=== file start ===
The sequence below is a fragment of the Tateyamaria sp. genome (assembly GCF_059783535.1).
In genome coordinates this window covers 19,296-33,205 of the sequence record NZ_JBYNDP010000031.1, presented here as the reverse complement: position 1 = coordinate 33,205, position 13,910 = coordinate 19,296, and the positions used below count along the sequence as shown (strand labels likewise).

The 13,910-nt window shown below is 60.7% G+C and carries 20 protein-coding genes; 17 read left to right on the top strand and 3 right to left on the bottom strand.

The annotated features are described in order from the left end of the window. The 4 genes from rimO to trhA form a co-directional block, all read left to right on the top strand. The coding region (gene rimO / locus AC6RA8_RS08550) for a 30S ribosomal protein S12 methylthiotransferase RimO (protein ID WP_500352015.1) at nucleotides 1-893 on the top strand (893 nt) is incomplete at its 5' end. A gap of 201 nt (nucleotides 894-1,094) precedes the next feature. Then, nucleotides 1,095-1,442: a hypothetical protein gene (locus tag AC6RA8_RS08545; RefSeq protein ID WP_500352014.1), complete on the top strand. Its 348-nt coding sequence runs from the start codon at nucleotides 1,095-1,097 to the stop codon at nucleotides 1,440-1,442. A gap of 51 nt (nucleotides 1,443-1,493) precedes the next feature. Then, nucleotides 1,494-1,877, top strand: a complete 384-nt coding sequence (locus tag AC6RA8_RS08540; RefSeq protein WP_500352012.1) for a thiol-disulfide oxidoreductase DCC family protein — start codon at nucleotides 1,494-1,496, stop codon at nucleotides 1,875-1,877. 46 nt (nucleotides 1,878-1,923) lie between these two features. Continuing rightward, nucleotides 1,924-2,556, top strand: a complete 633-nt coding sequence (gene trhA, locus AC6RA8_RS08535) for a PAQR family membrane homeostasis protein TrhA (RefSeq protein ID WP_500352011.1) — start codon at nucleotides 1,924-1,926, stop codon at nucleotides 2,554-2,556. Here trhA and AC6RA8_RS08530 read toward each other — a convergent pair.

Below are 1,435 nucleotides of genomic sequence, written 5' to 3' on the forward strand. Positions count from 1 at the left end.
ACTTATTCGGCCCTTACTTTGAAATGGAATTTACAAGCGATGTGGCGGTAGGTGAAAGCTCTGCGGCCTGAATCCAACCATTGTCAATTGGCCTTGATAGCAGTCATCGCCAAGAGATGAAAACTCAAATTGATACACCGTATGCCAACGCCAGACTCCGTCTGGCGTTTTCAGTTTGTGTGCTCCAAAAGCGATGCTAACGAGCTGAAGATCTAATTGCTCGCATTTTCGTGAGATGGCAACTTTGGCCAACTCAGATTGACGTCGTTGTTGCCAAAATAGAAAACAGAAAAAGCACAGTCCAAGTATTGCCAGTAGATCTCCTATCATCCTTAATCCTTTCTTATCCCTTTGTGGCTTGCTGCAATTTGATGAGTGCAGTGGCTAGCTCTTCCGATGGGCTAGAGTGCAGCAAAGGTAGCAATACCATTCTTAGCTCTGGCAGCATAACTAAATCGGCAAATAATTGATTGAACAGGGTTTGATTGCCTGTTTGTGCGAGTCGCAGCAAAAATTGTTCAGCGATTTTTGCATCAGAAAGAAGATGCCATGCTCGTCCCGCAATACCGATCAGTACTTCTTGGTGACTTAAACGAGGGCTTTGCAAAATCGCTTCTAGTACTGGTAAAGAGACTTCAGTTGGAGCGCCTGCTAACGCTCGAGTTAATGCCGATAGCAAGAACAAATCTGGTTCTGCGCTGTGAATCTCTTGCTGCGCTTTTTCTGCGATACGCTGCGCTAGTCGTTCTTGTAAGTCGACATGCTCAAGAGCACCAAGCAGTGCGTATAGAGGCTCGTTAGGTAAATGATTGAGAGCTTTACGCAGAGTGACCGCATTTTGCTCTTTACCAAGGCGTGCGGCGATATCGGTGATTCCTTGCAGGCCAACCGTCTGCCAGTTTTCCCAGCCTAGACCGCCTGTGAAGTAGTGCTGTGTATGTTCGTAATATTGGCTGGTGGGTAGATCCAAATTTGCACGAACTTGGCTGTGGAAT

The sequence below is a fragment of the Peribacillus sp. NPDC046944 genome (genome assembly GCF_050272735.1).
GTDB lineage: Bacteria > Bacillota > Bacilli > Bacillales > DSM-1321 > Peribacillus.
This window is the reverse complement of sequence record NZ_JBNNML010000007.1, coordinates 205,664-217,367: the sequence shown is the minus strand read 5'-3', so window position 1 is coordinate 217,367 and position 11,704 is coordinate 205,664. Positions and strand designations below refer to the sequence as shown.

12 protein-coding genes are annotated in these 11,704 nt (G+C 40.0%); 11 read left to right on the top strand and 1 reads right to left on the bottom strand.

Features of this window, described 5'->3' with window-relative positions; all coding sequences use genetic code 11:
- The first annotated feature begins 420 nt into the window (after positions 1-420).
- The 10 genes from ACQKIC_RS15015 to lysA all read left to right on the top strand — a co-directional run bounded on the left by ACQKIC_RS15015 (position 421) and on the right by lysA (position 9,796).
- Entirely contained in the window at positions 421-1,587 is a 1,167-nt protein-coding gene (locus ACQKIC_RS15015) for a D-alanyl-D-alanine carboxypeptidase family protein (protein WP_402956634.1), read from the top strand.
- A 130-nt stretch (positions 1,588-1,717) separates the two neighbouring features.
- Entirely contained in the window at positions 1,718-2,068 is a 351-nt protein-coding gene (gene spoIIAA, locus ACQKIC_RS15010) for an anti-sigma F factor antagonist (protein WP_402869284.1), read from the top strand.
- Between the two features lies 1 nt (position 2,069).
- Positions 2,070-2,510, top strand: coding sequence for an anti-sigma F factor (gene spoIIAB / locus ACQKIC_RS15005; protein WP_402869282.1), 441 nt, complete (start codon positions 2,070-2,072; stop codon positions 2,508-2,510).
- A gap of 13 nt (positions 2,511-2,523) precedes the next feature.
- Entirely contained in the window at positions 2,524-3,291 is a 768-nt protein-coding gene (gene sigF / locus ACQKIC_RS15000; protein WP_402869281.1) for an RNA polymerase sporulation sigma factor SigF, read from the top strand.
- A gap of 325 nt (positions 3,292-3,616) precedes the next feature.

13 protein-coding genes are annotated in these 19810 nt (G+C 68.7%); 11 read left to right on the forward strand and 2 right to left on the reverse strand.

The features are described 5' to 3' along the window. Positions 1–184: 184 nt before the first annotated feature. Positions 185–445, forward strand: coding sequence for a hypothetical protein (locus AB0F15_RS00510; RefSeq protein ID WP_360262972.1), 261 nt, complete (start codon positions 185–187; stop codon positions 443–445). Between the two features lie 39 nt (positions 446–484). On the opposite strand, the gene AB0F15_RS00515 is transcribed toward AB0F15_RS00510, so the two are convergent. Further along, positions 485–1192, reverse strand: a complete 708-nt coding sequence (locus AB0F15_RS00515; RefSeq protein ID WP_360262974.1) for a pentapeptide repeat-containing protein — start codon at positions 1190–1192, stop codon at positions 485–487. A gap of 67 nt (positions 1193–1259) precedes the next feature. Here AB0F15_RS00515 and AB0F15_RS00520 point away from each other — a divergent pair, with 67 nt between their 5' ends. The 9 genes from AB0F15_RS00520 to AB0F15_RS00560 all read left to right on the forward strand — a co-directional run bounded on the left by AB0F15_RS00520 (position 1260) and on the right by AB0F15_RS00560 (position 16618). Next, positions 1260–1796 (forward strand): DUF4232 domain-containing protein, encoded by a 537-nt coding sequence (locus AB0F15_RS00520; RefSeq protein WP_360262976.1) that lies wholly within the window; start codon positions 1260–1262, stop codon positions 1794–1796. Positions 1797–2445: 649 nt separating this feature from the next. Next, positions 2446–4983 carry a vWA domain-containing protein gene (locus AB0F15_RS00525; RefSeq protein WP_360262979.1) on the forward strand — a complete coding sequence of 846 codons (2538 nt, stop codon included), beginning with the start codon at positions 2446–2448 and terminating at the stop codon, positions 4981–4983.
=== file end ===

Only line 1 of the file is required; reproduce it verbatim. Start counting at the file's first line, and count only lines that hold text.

The sequence below is a fragment of the Tateyamaria sp. genome (assembly GCF_059783535.1).